iTeach@Mānoa

..establishing a community of practice about teaching and learning with technology at the University of Hawai'i Mānoa

Syllabus

IMG_1284When teaching with technology it is important to clearly communicate expectations for using technology in the classroom, or  in an online environment. Below are some recommended syllabus suggestions for faculty teaching online or in tech-rich classrooms:

Tech-related Course Policies and Expectations

1. “Students will be expected to complete all reading assignments as indicated on the course schedule. Any work submitted as your own in Laulima forum postings, exams, class presentations and assignments must include proper crediting of all sources used. Do not “cut and paste” from text on posts, assignments, or exams without proper citations.”

2. “The academic standard is 1.5 to 2 hours of out-of-class student work per credit hour taken. Therefore, a three credit course requires 4.5 – 6 hours of out-of-class work including readings and assignments. Therefore, attendance in the form of online participation is required. Participation is an essential component successful completion of this course. The Laulima platform is used to house communication, activities, and assignments in addition to documenting collaboration and group work. You are expected to log in to Laulima at least X times per week.”

Note Western Association of Schools & Colleges (WASC) definition of credit hour: The Commission defines a credit hour as equivalent to a minimum of each of the following: one semester credit hour for each 15 clock hours of lecture, 30 clock hours of laboratory, or 45 hours of work-based activities; or one quarter credit for each 10 clock hours of lecture, 20 clock hours of laboratory, or 30 clock hours of work-based activities. The conversion of clock hours to credit hours for individual courses may be calculated to include a fraction or decimal but must not be inflated to rounding up. The sum of the course credit hours for a program must equal a whole number without rounding up.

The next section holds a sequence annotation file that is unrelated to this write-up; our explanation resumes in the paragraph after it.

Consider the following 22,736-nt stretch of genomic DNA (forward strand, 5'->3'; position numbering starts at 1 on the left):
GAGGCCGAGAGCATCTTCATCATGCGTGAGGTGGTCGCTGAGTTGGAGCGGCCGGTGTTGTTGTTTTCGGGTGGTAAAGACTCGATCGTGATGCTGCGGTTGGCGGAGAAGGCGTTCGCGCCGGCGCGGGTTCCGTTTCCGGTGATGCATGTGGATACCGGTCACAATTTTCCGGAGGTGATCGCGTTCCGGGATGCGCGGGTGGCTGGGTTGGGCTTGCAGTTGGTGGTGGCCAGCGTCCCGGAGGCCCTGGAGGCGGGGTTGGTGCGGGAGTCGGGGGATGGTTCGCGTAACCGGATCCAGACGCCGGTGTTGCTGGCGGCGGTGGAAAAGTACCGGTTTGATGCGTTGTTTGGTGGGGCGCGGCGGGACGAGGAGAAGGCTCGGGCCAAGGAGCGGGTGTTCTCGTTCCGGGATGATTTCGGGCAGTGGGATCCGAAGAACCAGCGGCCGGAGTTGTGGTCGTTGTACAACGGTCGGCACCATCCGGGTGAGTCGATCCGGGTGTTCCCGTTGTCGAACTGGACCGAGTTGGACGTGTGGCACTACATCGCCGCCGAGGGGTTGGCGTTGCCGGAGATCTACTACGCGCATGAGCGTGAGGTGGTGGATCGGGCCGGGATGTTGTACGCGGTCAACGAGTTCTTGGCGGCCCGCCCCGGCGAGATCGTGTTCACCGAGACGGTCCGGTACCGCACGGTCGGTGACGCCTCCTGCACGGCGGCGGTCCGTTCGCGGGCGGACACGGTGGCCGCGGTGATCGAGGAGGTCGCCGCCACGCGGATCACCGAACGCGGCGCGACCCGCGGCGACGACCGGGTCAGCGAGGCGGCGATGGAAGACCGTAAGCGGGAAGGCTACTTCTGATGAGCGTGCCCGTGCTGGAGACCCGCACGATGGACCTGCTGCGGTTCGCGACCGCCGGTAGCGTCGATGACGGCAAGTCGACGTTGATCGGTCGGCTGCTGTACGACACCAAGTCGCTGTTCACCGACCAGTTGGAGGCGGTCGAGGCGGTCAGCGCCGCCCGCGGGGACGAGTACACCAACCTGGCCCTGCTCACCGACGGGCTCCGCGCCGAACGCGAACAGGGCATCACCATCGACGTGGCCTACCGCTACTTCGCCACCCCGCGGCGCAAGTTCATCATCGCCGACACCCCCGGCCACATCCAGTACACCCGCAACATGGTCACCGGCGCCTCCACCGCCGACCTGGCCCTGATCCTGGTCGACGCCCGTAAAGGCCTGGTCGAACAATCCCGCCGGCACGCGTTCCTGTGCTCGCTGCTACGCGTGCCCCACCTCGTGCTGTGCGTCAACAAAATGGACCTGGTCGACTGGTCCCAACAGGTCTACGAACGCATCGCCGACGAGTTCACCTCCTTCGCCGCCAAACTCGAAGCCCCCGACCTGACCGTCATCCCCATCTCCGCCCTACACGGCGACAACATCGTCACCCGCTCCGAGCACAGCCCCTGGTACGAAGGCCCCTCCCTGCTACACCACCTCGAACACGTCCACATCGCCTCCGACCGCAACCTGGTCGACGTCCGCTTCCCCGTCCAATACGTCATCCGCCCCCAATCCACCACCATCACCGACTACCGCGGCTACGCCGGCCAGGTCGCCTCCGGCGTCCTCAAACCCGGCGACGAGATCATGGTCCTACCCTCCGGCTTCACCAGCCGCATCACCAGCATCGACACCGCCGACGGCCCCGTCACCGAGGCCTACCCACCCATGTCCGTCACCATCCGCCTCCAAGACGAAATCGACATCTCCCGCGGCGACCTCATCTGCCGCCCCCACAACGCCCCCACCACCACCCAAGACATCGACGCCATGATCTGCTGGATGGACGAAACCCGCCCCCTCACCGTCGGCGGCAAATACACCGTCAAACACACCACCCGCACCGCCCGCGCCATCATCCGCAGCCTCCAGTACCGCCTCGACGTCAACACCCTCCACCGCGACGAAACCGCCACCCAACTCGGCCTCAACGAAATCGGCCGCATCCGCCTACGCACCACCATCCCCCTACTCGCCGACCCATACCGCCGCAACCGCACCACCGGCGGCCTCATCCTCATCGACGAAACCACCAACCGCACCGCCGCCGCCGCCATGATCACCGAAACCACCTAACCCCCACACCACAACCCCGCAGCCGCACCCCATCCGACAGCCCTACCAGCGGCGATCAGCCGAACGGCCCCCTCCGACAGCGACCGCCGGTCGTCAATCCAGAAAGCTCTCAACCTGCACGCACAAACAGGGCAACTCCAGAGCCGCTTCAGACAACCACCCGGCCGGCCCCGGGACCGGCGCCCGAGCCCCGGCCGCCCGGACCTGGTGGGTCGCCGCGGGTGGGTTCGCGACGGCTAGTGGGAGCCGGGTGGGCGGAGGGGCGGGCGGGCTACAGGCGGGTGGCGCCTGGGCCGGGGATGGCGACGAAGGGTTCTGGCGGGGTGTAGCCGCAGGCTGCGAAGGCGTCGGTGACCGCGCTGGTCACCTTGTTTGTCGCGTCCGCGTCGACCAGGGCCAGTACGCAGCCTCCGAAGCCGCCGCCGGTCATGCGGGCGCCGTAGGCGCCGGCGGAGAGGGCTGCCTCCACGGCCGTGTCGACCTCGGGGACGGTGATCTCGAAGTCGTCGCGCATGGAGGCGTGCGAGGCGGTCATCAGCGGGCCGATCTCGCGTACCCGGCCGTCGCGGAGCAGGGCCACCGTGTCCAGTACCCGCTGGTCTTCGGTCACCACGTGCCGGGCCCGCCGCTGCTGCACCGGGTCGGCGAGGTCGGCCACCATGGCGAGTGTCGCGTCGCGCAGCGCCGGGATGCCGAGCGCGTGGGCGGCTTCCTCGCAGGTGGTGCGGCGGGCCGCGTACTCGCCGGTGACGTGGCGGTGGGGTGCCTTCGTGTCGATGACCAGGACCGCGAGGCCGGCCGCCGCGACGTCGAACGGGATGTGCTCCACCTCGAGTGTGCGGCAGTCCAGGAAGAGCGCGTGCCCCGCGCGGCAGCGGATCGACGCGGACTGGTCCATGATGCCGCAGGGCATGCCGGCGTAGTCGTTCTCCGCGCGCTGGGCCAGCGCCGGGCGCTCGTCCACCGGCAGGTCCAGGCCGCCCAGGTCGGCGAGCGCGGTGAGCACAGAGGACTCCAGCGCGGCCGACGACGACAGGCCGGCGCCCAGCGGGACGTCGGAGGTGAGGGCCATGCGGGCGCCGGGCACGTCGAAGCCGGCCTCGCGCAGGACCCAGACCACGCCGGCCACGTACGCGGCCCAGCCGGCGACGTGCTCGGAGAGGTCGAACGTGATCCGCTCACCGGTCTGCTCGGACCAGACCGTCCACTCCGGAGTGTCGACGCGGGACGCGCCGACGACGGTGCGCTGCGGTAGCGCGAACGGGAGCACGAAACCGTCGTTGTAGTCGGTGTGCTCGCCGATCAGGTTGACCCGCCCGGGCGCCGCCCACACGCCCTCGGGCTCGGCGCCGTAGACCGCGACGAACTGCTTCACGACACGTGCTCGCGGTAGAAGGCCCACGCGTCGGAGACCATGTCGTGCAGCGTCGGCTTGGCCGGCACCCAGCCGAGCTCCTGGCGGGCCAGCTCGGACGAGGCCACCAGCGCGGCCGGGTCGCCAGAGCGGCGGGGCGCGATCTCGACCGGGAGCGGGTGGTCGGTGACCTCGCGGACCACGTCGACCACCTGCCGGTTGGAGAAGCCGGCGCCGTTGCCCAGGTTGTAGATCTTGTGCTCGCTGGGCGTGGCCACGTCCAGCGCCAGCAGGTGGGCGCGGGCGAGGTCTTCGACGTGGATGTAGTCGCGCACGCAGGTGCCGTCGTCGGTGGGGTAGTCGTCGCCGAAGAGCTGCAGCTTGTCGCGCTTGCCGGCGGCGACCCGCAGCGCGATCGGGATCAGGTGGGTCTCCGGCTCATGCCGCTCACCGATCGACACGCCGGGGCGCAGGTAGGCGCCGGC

Source: http://www.acswasc.org/pdf_postsecondary/CommissionByLawsPartII.pdf

3. “Do not email, text, participate in social media, watch movies, play video games, or “surf the net” during class sessions, class discussions, presentations or activities. Only use your laptop for in class activities. When your classmates are presenting or during lecture, please close your laptops and put away your cellphones.”

4. “Computers and the internet are are a course requirement. However, it is likely that you could possibly have technology-related issues as the semester progresses. However, technology problems will not excuse unfinished work. All assignments and postings are due on the dates indicated on the course guide. Grading and feedback will be given within two weeks of submission date.

Suggested preventative measures are listed below:

  • Save work often. UH student email accounts also have GoogleDocs and other Google applications available.
  • Save drafts of work at multiple stage, labeling file by date, for example “title_5_30″

5. “In a highly collaborative and technical environment, it may be necessary for students to purchase their own connectors in order to project their work. In addition, students should be aware of any personal information on their desktop when connecting their computers to monitors. One way to prevent sharing your personal desktop is to configure separate user accounts on your computer for academic or personal use.”

Kokua Disability Statement

This statement is important to include in all class contexts:

“Classroom accommodations will be provided for class members with documented disabilities or special learning needs. Please contact the instructor for accommodations for the course prior to or within the first week of class. Please contact the KOKUA Program on campus at 808-956-7511 located in the Student Services center on the ground floor, Room 013 to coordinate reasonable accommodations.”

Developing Student Learning Outcomes: Assessment Office

Review the link above for departmental SLO’s. Check with your department for any standards or SLO’s alignment for your course. Example here.

Consider a Syllabus Quiz or Scavenger Hunt

To ensure students had read and understand course policies, consider developing a group activity or individualized scavenger hunt or quiz using your syllabus as the content.

Facebook/Social Media class policy?

Social media has left opportunities for blurring professional boundaries. Some faculty choose to create Facebook pages for their courses. In order to maintain professional boundaries, and student rights to privacy, CTE recommends not “friending” students while they are enrolled in your course. However, if students request to friend you after they have completed your course that seems to be a more appropriate distance. Faculty are welcome to share suggestions and comments below.

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